Matthew 26:57-68 (ESV)
57 Then those who had seized Jesus led him to Caiaphas the high priest, where the scribes and the elders had gathered. 58 And Peter was following him at a distance, as far as the courtyard of the high priest, and going inside he sat with the guards to see the end. 59 Now the chief priests and the whole council were seeking false testimony against Jesus that they might put him to death, 60 but they found none, though many false witnesses came forward. At last two came forward 61 and said, “This man said, ‘I am able to destroy the temple of God, and to rebuild it in three days.’ ” 62 And the high priest stood up and said, “Have you no answer to make? What is it that these men testify against you?” 63 But Jesus remained silent. And the high priest said to him, “I adjure you by the living God, tell us if you are the Christ, the Son of God.” 64 Jesus said to him, “You have said so. But I tell you, from now on you will see the Son of Man seated at the right hand of Power and coming on the clouds of heaven.” 65 Then the high priest tore his robes and said, “He has uttered blasphemy. What further witnesses do we need? You have now heard his blasphemy. 66 What is your judgment?” They answered, “He deserves death.” 67 Then they spit in his face and struck him. And some slapped him, 68 saying, “Prophesy to us, you Christ! Who is it that struck you?”
After Jesus was arrested, Peter secretly followed him into the courtyard of Caiaphas to see what would happen. Caiaphas was the Jewish high priest, so this “trial” was not a civil affair. Instead, it was a religious trial. But the two were mixed, as Caiaphas was interested in Roman support. The Romans appointed him to the office of high priest, which was to be a lifetime role. So Caiaphas didn’t want Jesus or anyone else messing up his position. The scribes and elders showed up too. Together, and under the leadership of the High Priest, this group was known as the Sanhedrin, the most powerful Jewish council. Verse 59 reveals that the purpose of this gathering wasn’t to collect information and conduct a fair trial. Instead, these leaders were looking for a way to kill Jesus. False witnesses spoke, but didn’t offer the information the leaders were looking for. Finally, two witnesses said Jesus had claimed he could destroy the temple and rebuild it in three days. Jesus didn’t reply to their accusation. The high priest was enraged and commanded Jesus to tell them whether he was the Son of God. Jesus responded with, “You have said so.” Then he added, “But I tell you, from now on you will see the Son of Man seated at the right hand of Power and coming on the clouds of heaven.” That was it! They all agreed that death was the only acceptable punishment for a claim like this.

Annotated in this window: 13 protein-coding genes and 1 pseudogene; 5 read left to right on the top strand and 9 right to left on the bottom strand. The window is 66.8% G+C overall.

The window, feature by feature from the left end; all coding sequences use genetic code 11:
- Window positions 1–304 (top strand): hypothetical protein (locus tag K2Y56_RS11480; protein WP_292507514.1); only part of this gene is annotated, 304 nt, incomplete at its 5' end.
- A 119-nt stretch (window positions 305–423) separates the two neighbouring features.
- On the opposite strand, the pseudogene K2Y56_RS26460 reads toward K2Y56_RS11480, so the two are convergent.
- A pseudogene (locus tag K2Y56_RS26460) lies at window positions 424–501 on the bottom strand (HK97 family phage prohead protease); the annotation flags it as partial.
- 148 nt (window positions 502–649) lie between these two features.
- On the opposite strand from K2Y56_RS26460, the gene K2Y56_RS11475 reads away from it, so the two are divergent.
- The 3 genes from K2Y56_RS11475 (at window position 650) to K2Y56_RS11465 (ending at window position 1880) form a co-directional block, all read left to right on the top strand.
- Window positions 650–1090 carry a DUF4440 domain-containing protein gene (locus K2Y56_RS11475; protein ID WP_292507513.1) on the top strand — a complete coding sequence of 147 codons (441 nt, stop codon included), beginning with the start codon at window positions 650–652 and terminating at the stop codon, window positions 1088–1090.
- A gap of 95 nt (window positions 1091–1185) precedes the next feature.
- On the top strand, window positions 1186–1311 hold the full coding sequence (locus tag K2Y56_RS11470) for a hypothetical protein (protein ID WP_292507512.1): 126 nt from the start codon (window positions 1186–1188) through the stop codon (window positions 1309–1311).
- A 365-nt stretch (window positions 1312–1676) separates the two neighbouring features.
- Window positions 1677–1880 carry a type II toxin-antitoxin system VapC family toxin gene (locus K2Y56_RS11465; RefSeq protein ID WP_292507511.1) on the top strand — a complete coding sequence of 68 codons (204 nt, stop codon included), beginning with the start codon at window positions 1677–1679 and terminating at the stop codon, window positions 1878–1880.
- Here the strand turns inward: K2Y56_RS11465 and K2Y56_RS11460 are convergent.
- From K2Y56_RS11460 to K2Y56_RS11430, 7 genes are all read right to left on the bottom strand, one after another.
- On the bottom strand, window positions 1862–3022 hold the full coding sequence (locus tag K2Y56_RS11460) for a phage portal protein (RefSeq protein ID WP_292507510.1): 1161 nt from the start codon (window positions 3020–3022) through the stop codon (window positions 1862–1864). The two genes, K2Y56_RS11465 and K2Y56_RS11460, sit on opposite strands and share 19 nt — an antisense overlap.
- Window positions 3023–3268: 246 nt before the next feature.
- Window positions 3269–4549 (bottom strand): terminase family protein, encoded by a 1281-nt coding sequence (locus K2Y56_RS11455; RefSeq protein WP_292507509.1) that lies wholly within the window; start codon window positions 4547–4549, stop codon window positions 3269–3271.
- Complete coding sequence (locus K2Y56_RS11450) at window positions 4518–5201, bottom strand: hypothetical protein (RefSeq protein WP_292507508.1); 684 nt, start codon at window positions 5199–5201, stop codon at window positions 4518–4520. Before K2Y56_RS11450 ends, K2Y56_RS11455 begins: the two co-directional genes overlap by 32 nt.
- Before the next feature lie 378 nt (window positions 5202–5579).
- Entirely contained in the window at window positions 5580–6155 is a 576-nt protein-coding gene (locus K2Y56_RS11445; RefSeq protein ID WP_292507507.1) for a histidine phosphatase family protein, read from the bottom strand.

Normally, when a person is falsely accused, he will do whatever he can to argue his case. But Jesus didn’t. Instead, he remained basically quiet. His silence infuriated the religious leaders. They couldn’t understand why he wasn’t pleading for his life. We know that Jesus had already done this in the Garden of Gethsemane before his Father. The cross was inevitable. In verse 63, Caiaphas adds, “I adjure you by the living God.” In doing this, he put Jesus “under oath,” and Jesus had to respond. Jesus gave Caiaphas more than he hoped to hear, declaring that he held an office equal to God’s. What Jesus said was incredible. If anyone tells you, “Jesus never claimed to be God,” just have her read Matthew 26:64. Under oath, Jesus boldly declared his identity. All humans have two options: reject Jesus or surrender to him as Lord. Which one will you do today?